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The 5 Best Performances from the Grammys Salute to Prince

April 22, 2020

Courtesy: Wikimedia Commons - Prince performing at Coachella in 2008

 

Prince is one of the truly transcendent performers in the history of rock and roll. He has one of the genre’s greatest wails, his utterly confident guitar play was consistently spectacular, and that he could competently play every instrument under the sun makes him a unique and special specimen in popular music. But he remains somehow underrated as a songwriter.

His greatest songs exuded a sense of unbridled emotion at all times, and while he was nearly impossible to duplicate, because of his incredible performance talent, there is such a sense of fun to his music, that it’s deeply enjoyable in any voice. Speaking as somebody who has turned terrible renditions of multiple Prince songs into karaoke favorites, because who couldn’t love a Prince song, I feel I figured out some sort of life hack.

 

This is why the Prince tribute concert, “Let’s Go Crazy: The Grammy Salute to Prince,” which aired on CBS on Tuesday night was such a perfect idea . Prince is a musical institution beloved by all of the greatest artists alive, so filling a set list of Prince’s unimpeachable catalog with top-notch performers is like shooting fish in a barrel.

 

Here are the five performances that stood out to me.

 

“Controversy,” performed by St. Vincent: The multi-instrumentalist, who is noted for her iconoclastic stage persona, covering “Controversy,” is the exact correct call. The song is hardly a deep cut, but certainly the least ubiquitous song at that point in the night (following “Let’s Go Crazy,” “I Would Die 4 U” and “Nothing Compares 2 U”). It is allowed to breathe with St. Vincent’s spacey new wave vocals, the band’s horn section is given a chance to shine, and the outro guitar solo fits the Prince aesthetic far more accurately than the standard top 40-stylyzed tributes that have become the standard in the four years since Prince’s passing. Is it better than the original? Of course not. But it was the special’s first performance that fit Prince’s aesthetic.

 

“Little Red Corvette”/”When Doves Cry”/”Kiss” (Medley), performed by Usher:  Having covered Prince at the Grammys proper, Usher’s participation in this made sense. And he quickly moved from a competent verse/chorus of “Little Red Corvette,” a fine but totally conventional song, and moved into “When Doves Cry,” one of the most startling extremely popular songs ever recorded. Usher followed it with a song that is only slightly more conventional in “Kiss.” The R&B artist’s style has always been more Michael Jackson than Prince, but it works here – Usher can’t rip through amazing guitar solos like Prince, but he can dance and command a stage and hit a high note like Michael, and that’s not exactly a bad thing. Jackson always aimed to be James Brown in a somewhat transparent way, but the end result is similar to if James Brown covered Prince, which is pretty amazing in its own right.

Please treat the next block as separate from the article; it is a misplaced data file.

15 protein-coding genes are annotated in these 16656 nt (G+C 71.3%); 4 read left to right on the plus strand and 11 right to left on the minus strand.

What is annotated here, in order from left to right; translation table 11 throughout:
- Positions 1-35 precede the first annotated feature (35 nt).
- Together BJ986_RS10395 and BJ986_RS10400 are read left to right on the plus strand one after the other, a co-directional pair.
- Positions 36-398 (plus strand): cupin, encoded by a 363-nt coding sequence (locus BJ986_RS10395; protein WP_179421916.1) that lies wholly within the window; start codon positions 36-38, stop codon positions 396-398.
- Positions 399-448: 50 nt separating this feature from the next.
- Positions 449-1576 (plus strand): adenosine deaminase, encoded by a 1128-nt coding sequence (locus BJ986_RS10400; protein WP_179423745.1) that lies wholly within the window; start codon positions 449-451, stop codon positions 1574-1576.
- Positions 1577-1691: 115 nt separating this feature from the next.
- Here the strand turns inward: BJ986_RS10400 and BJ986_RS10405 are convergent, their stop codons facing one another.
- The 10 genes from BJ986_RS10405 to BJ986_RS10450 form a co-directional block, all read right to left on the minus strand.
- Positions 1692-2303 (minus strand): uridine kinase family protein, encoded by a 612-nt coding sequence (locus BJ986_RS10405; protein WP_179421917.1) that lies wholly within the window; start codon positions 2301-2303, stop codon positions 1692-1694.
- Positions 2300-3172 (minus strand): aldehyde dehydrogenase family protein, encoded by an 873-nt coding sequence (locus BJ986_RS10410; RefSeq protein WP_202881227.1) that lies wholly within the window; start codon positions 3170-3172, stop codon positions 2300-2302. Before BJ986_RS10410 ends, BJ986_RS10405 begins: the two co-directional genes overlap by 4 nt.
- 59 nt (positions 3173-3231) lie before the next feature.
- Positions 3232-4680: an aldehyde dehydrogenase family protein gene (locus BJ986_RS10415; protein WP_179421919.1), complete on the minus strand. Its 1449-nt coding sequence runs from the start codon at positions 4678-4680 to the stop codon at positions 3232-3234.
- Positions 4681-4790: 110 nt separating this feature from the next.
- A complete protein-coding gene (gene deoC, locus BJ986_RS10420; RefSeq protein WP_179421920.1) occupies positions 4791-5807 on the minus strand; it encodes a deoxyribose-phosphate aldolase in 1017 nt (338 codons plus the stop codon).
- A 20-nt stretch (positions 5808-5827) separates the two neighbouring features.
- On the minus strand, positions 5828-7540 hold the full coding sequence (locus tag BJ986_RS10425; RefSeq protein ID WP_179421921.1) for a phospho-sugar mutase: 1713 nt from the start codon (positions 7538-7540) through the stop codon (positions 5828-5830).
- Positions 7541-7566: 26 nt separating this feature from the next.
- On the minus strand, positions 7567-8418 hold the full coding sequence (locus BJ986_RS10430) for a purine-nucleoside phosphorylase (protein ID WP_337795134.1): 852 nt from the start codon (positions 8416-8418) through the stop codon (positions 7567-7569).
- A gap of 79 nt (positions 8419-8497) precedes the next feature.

“Jungle Love”/”Cool”/”The Bird” (Medley), performed by Morris Day and the Time: Day was a friend and contemporary of Prince who agreed to portray the villain in the film “Purple Rain.” Prince wrote “Jungle Love,” and while Morris Day is no Prince, he’s a terrific frontman in his own right, and the song remains an unimpeachable jam, even if it is now associated as a bad guy’s entrance music thanks to the movie. And while I never felt quite the same affection to “The Bird,” there’s something about seeing Day sing it with the same swagger he did in 1984 that warms my otherwise-cynical heart.

 

“Raspberry Beret,” performed by Beck: For all of the acclaim Prince gets from conventional R&B performers, very few artists since him more resemble Prince’s attitude toward music than Beck.  So a foray into Prince’s psychedelic pop side makes all the sense in the world. The interpretation is largely straightforward  – not necessarily a bad thing but hard to make it stand out from the crowd – but watching Beck, by all accounts a geeky musical introvert, compel the crowd to clap and sing along, resonates on a night devoted to Prince. That’s what Prince was. It’s beautiful to see it live on.

 

“Purple Rain,” performed by Mavis Staples and the Revolution: Inspired by Bob Seger, the song bore enough resemblance to Journey that Prince checked with the group to make sure it was okay if he released it, and it’s so universally beloved by the R&B-heavy crowd at the Prince Grammy tribute that to close it on any other song would have seemed absurd. The power of this closer isn’t in Staples herself, still a capable vocalist if not quite what the now-80-year-old once was – it is the very idea that this is happening. It’s the idea that Wendy Melvoin, a deeply and perpetually underrated part of Peak Prince’s sound, could stand out and rip off something resembling Prince’s breathtaking solo. It’s that, 36 years later, this song still has emotional punch.

 

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